Categories: Mathematics, Physics.

Consider a general functional $J[f]$ of the following form, with $f(x)$ an unknown function:

$\begin{aligned} J[f] = \int_{x_0}^{x_1} L(f, f', x) \dd{x} \end{aligned}$Where $L$ is the Lagrangian. To find the $f$ that maximizes or minimizes $J[f]$, the calculus of variations states that the Euler-Lagrange equation must be solved for $f$:

$\begin{aligned} 0 = \pdv{L}{f} - \dv{}{x} \Big( \pdv{L}{f'} \Big) \end{aligned}$We now want to know exactly how $L$ depends on the free variable $x$, since it is a function of $x$, $f(x)$ and $f'(x)$. Using the chain rule:

$\begin{aligned} \dv{L}{x} = \pdv{L}{f} \dv{f}{x} + \pdv{L}{f'} \dv{f'}{x} + \pdv{L}{x} \end{aligned}$Substituting the Euler-Lagrange equation into the first term gives us:

$\begin{aligned} \dv{L}{x} &= f' \dv{}{x} \Big( \pdv{L}{f'} \Big) + \dv{f'}{x} \pdv{L}{f'} + \pdv{L}{x} \\ &= \dv{}{x} \bigg( f' \pdv{L}{f'} \bigg) + \pdv{L}{x} \end{aligned}$Although we started from the “hard” derivative $\idv{L}{x}$,
we arrive at an expression for the “soft” derivative $\ipdv{L}{x}$,
describing the *explicit* dependence of $L$ on $x$:

What if $L$ does not explicitly depend on $x$, i.e. $\ipdv{L}{x} = 0$?
In that case, the equation can be integrated to give the **Beltrami identity**:

Where $C$ is a constant. This says that the left-hand side is a conserved quantity in $x$, which could be useful to know. If we insert a concrete expression for $L$, the Beltrami identity might be easier to solve for $f$ than the full Euler-Lagrange equation. The assumption $\ipdv{L}{x} = 0$ is justified; for example, if $x$ is time, it means that the potential is time-independent.

Above, a 1D problem was considered, i.e. $f$ depended only on a single variable $x$. Consider now a 2D problem, such that $J[f]$ is given by:

$\begin{aligned} J[f] = \iint_{(x_0, y_0)}^{(x_1, y_1)} L(f, f_x, f_y, x, y) \dd{x} \dd{y} \end{aligned}$In which case the Euler-Lagrange equation takes the following form:

$\begin{aligned} 0 = \pdv{L}{f} - \dv{}{x} \Big( \pdv{L}{f_x} \Big) - \dv{}{y} \Big( \pdv{L}{f_y} \Big) \end{aligned}$Once again, we calculate the hard $x$-derivative of $L$ (the $y$-derivative is analogous):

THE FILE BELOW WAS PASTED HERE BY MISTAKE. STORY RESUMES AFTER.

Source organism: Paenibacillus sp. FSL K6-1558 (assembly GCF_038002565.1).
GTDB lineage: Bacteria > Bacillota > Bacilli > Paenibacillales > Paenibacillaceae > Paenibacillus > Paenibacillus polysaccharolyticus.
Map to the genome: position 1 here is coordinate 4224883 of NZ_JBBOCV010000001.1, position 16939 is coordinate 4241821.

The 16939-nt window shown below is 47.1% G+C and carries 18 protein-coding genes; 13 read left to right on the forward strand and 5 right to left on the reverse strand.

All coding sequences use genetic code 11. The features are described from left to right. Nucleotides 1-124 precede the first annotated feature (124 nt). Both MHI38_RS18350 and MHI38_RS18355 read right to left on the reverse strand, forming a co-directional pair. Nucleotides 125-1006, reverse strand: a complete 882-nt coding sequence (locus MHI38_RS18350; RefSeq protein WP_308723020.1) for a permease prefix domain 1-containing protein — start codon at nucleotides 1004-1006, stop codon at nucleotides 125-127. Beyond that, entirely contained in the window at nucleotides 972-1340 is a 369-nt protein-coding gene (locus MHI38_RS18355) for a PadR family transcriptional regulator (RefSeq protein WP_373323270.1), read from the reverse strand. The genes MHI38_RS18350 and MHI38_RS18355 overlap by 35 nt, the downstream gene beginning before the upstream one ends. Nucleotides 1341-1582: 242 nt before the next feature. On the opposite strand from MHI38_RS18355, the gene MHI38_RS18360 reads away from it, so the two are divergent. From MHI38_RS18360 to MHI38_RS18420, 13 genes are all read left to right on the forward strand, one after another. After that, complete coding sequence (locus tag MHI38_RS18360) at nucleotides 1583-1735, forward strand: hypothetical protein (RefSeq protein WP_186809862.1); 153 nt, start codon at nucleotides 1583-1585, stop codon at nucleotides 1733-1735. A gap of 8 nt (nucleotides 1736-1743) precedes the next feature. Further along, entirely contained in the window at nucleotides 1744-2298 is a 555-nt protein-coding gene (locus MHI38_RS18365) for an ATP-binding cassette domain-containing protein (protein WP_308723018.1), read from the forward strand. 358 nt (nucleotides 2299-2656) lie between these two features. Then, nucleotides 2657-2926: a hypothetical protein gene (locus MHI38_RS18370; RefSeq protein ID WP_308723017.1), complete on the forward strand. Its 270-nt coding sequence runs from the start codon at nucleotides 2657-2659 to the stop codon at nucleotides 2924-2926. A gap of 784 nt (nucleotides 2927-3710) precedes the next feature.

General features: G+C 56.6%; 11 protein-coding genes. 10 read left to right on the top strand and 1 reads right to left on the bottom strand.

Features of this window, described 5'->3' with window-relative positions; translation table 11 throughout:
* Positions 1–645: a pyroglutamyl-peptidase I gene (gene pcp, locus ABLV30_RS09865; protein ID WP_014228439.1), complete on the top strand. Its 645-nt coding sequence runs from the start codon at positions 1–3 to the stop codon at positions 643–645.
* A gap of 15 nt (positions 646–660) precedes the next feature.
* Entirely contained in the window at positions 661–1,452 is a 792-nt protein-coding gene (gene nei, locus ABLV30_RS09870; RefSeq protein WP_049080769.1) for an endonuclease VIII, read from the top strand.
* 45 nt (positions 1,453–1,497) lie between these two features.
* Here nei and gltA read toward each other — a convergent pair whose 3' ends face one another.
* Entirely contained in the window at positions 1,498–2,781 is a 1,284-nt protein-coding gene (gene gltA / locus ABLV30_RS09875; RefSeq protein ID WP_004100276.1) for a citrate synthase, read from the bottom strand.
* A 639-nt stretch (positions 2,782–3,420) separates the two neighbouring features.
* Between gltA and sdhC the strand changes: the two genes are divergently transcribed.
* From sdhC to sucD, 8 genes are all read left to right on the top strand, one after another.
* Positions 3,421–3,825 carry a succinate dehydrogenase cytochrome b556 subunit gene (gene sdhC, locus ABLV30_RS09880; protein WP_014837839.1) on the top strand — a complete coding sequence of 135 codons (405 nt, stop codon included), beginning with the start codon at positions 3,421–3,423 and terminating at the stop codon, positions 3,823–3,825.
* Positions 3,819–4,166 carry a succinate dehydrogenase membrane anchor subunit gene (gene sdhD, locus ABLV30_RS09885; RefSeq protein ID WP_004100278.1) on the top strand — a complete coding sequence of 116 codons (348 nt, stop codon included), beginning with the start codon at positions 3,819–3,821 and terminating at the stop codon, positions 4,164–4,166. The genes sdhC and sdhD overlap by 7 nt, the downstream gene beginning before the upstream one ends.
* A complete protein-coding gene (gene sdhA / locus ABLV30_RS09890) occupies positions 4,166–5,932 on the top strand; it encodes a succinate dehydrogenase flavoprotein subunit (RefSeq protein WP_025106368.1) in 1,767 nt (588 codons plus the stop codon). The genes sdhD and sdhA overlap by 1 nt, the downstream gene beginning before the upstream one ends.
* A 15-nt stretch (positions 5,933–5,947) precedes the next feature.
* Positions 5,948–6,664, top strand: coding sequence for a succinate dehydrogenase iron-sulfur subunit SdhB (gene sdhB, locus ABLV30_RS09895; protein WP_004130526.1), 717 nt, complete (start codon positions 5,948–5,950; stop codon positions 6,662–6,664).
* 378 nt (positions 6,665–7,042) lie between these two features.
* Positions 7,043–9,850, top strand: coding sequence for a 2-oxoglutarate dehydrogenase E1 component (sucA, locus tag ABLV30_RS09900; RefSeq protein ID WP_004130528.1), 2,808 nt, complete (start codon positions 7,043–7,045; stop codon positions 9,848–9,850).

$\begin{aligned} \dv{L}{x} &= \pdv{L}{f} \dv{f}{x} + \pdv{L}{f_x} \dv{f_x}{x} + \pdv{L}{f_y} \dv{f_y}{x} + \pdv{L}{x} \\ &= \dv{f}{x} \bigg( \dv{}{x} \Big( \pdv{L}{f_x} \Big) + \dv{}{y} \Big( \pdv{L}{f_y} \Big) \bigg) + \pdv{L}{f_x} \dv{f_x}{x} + \pdv{L}{f_y} \dv{f_y}{x} + \pdv{L}{x} \\ &= \dv{}{x} \Big( f_x \pdv{L}{f_x} \Big) + \dv{}{y} \Big( f_x \pdv{L}{f_y} \Big) + \pdv{L}{x} \end{aligned}$This time, we arrive at the following expression for the soft derivative $\ipdv{L}{x}$:

$\begin{aligned} - \pdv{L}{x} &= \dv{}{x} \Big( f_x \pdv{L}{f_x} - L \Big) + \dv{}{y} \Big( f_x \pdv{L}{f_y} \Big) \end{aligned}$Due to the derivatives, this cannot be cleanly turned into an analogue of the 1D Beltrami identity, and therefore we use that name only in the 1D case.

However, if $\ipdv{L}{x} = 0$, this equation is still useful. For an off-topic demonstration of this fact, let us choose $x$ as the transverse coordinate, and integrate over it to get:

$\begin{aligned} 0 &= - \int_{x_0}^{x_1} \pdv{L}{x} \dd{x} \\ &= \int_{x_0}^{x_1} \dv{}{x} \Big( f_x \pdv{L}{f_x} - L \Big) + \dv{}{y} \Big( f_x \pdv{L}{f_y} \Big) \dd{x} \\ &= \Big[ f_x \pdv{L}{f_x} - L \Big]_{x_0}^{x_1} + \dv{}{y} \int_{x_0}^{x_1} \Big( f_x \pdv{L}{f_y} \Big) \dd{x} \end{aligned}$If our boundary conditions cause the boundary term to vanish (as is often the case), then the integral on the right is a conserved quantity with respect to $y$. While not as elegant as the 1D Beltrami identity, the above 2D counterpart still fulfills the same role.

- O. Bang,
*Nonlinear mathematical physics: lecture notes*, 2020, unpublished.

© 2023 Marcus R.A. Newman,
CC BY-NC-SA 4.0.